Wednesday, November 20, 2013

Rock Music: The Guitar and Its Masters

The electric guitar epitomizes rock music as much as anything else.  From the 1950s to today, no rock band or soloist would be without a guitar, or perhaps two or three.  The guitar is a versatile instrument that can play various roles in the rock group:
  • Bass guitar, playing the low notes
  • Rhythm guitar, playing the harmonies
  • Lead guitar, playing solos during the breaks
Gibson Les Paul guitar
played by Slash
of Guns n' Roses
In many groups the guitarist plays both lead and rhythm roles, and takes a back seat to the lead singer.  Still, during many songs there is a break during which the guitarist has a long solo, and the "guitar heroes" of rock show their virtuosity there.  There have only been a few rock guitarists who led their own groups or gone solo, most notably Jimi Hendrix, Mark Knopfler (Dire Straits), Eric Clapton, and Joe Walsh, formerly of The Eagles.

The guitar itself became part of the show, as when The Who's Pete Townshend smashed it on stage. But most guitarists treasure their instruments, and they often have several instruments with distinct sounds. The famous guitars have been the Gibson company's Les Paul model, and Fender's  Stratocaster model.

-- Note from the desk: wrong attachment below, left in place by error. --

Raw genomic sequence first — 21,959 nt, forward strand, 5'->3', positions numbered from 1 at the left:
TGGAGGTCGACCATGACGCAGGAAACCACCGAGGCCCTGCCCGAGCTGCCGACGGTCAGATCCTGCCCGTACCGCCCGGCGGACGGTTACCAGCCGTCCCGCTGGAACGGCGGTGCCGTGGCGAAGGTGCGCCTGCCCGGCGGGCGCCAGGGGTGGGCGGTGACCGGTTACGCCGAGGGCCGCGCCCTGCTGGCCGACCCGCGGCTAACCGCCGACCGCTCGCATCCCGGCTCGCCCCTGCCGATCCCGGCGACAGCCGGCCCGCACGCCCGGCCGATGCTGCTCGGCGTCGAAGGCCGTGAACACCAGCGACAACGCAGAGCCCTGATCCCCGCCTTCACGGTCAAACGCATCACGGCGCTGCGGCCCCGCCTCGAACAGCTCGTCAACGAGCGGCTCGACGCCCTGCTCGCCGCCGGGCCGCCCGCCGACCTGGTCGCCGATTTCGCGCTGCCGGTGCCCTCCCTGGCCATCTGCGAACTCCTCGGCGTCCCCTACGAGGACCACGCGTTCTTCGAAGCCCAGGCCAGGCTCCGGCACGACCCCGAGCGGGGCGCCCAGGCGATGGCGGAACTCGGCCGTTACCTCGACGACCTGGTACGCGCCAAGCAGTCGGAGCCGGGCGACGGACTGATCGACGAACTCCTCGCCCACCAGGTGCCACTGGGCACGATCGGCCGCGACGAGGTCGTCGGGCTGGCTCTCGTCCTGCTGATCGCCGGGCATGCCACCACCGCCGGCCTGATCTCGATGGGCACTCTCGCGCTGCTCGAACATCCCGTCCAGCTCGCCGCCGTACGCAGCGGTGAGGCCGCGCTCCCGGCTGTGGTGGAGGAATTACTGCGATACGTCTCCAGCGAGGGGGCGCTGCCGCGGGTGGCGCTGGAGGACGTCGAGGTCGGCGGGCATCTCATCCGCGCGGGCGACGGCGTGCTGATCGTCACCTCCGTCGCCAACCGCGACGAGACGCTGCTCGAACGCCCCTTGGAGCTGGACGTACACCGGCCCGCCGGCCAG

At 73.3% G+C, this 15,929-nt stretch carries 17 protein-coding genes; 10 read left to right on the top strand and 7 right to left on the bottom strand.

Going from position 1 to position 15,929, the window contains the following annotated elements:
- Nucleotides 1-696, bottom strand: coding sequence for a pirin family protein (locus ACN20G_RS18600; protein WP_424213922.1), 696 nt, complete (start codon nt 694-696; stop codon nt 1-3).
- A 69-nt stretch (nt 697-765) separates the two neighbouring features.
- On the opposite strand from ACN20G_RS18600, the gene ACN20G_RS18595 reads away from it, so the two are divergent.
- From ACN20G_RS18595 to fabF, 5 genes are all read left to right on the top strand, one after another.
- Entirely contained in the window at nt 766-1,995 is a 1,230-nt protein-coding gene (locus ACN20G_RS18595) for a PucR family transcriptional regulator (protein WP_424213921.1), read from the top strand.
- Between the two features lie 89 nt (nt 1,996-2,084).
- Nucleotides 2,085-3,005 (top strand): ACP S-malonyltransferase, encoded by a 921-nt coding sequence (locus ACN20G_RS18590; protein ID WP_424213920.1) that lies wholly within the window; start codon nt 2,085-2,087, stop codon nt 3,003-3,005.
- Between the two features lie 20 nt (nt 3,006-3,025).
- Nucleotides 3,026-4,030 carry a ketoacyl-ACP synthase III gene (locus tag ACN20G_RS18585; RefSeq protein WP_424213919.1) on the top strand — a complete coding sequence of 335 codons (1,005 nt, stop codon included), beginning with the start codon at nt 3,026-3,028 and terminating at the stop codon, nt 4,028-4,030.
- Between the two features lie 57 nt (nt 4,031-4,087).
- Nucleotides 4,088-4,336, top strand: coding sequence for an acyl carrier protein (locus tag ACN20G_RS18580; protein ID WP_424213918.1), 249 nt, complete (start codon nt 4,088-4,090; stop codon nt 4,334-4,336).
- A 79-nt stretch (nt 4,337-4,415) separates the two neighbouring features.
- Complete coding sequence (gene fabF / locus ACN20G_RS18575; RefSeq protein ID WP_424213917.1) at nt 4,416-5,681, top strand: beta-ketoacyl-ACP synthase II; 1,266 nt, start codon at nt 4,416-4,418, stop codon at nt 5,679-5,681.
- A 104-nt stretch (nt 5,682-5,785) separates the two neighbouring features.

Guitar Heroes of Rock History:

Les Paul: though not a rocker, revolutionized the guitar and Gibson's Les Paul model is a classic instrument still played today by some of rock music's most famous guitarists.

Chuck Berry's duck walk
Chuck Berry is rock music's first virtuoso, playing his hollow-body guitar while singing and dancing to such hits as "Maybelline."  His stage moves influenced later musicians, especially his "duck walk" (pictured).

The Beatles famously had three guitarists, all of whom also sang.  Paul McCartney played bass guitar left-handed. George Harrison played acoustic and electric guitars and also learned to play the sitar, a stringed instrument native to India.  John Lennon played harmonica and piano in addition to the guitar.  All three played a variety of guitars throughout their careers.

Hendrix playing his
Stratocaster behind his back
Jimi Hendrix wowed audiences by playing the guitar held behind his back and with his teeth, among other stunts, but it was his virtuosic solos that have earned his reputation.  He played left-handed, using a specially modified Fender stratocaster.

Eric Clapton's career began in the 1960s, with his band The Yardbirds and continued with Cream and Derek and the Dominos.  In the 1970s he went solo, uniting his distinctive singing voice with his command of the guitar.

Jeff Beck was one of the famous Yardbirds guitarists (the others are Eric Clapton and Jimmy Page) before going on to a solo career and collaborating with many great bands and rock musicians.

Jimmy page playing
the 12-string side
of a two-neck guitar
Jimmy Page, guitarist with Led Zeppelin, contributed signature licks on both electric and acoustic guitar.  The Gibson Les Paul instruments were some of his favorites.  He also played on two-neck and three-neck guitars.

Keith Richards has contributed some of the most memorable guitar riffs in rock history during his 40-plus years with The Rolling Stones.